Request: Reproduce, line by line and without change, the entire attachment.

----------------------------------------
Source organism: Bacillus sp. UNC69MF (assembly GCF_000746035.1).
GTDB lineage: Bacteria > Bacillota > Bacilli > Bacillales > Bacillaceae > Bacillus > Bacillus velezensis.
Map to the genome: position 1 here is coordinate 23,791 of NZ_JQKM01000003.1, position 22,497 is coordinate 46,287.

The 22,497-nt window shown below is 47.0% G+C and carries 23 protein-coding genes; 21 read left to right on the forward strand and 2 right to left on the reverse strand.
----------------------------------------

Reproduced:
Source organism: Bacillus sp. UNC69MF (assembly GCF_000746035.1).
GTDB lineage: Bacteria > Bacillota > Bacilli > Bacillales > Bacillaceae > Bacillus > Bacillus velezensis.
Map to the genome: position 1 here is coordinate 23,791 of NZ_JQKM01000003.1, position 22,497 is coordinate 46,287.

The 22,497-nt window shown below is 47.0% G+C and carries 23 protein-coding genes; 21 read left to right on the forward strand and 2 right to left on the reverse strand.